The State Department said yesterday it is searching worldwide for another anthrax-tainted letter.
At least one letter like the one sent to Senate Majority Leader Tom Daschle is packed in with State Department mail that was halted last month, said the department’s top spokesman, Richard Boucher.
Meanwhile, the last of the Washington-area survivors of inhalation anthrax left the hospital yesterday after a 25-day stay.
Leroy Richmond, 57, of Stafford County, Va., is believed to have contracted the disease when the Daschle letter went through the District’s Brentwood Mail Processing Center.
Another Brentwood postal worker left the hospital Friday, the same day an employee at a State Department mail-handling facility in Sterling, Va., went home.
The State Department closed its mail system Oct. 24 when the Sterling employee came down with inhalation anthrax. It also notified posts worldwide to seal and shut down pouch mail.
Mr. Boucher said eight out of 55 samples taken from the Sterling facility tested positive for anthrax. Two of the samples came from two separate mail sorters and six were found on a third sorter.
The high concentration of spores on a single sorter indicates “that there is a letter like the one sent to Sen. Daschle that has moved through our mail system,” Mr. Boucher said. “We are now proceeding to go look at all the mail that we have held up, frozen, sealed off, in mailrooms in this building, annexes and around the world.”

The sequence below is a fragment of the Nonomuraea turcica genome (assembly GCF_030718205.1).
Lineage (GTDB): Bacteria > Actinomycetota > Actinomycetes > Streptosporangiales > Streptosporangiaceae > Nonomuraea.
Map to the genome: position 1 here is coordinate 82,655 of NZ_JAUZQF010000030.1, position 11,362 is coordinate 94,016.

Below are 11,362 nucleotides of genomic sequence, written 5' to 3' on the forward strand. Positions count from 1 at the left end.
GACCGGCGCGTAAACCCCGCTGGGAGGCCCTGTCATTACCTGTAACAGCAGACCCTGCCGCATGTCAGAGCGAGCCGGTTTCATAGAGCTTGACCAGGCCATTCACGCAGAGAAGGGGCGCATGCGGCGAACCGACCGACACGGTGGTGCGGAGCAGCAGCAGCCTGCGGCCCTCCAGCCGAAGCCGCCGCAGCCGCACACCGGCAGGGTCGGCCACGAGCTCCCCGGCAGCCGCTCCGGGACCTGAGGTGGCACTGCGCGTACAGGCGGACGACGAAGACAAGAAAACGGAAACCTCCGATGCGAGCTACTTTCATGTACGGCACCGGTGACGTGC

Officials have to assume that there is a contaminated letter of some kind in the system, and that it will eventually be found in a mailroom or pouch bag, he said. “If there had been a letter that had gone beyond that into our system, we assume by now we would have seen it.”
As officials were looking for the real anthrax letter yesterday, the U.S. Capitol police were dealing with reports of a phony one found on the desk of one of their own officers.
The officer has been suspended and accused of leaving a note and a powdery substance at his post in the Cannon House office building.
The substance was not hazardous but the department was taking the situation very seriously, according to U.S. Capitol Police Lt. Dan Nichols.
Federal officials during recent weeks have tried to get across the message to anthrax hoaxers that their pranks will be penalized harshly.
In a radio address last week, President Bush said “sending false alarms is a serious criminal offense.”
Lt. Nichols said a criminal investigation into the incident is under way and findings will be sent to the U.S. Attorney’s Office and the police department’s internal affairs division.
The suspended officer was not identified. If convicted of a hoax, he faces up to five years in prison and as much as $3 million in fines.
“He’s been accused of this, and he’s suspended without pay, but he hasn’t been charged with anything yet,” said Jim Forbes, a spokesman for U.S. Rep. Bob Ney, Ohio Republican, who heads the committee that oversees U.S. Capitol Police.
Mr. Forbes said there is no reason this officer would be exempt from charges similar to those faced by other anthrax hoaxers.
“He’s not exempt from anything,” Mr. Forbes said.
This article is based in part on wire service reports.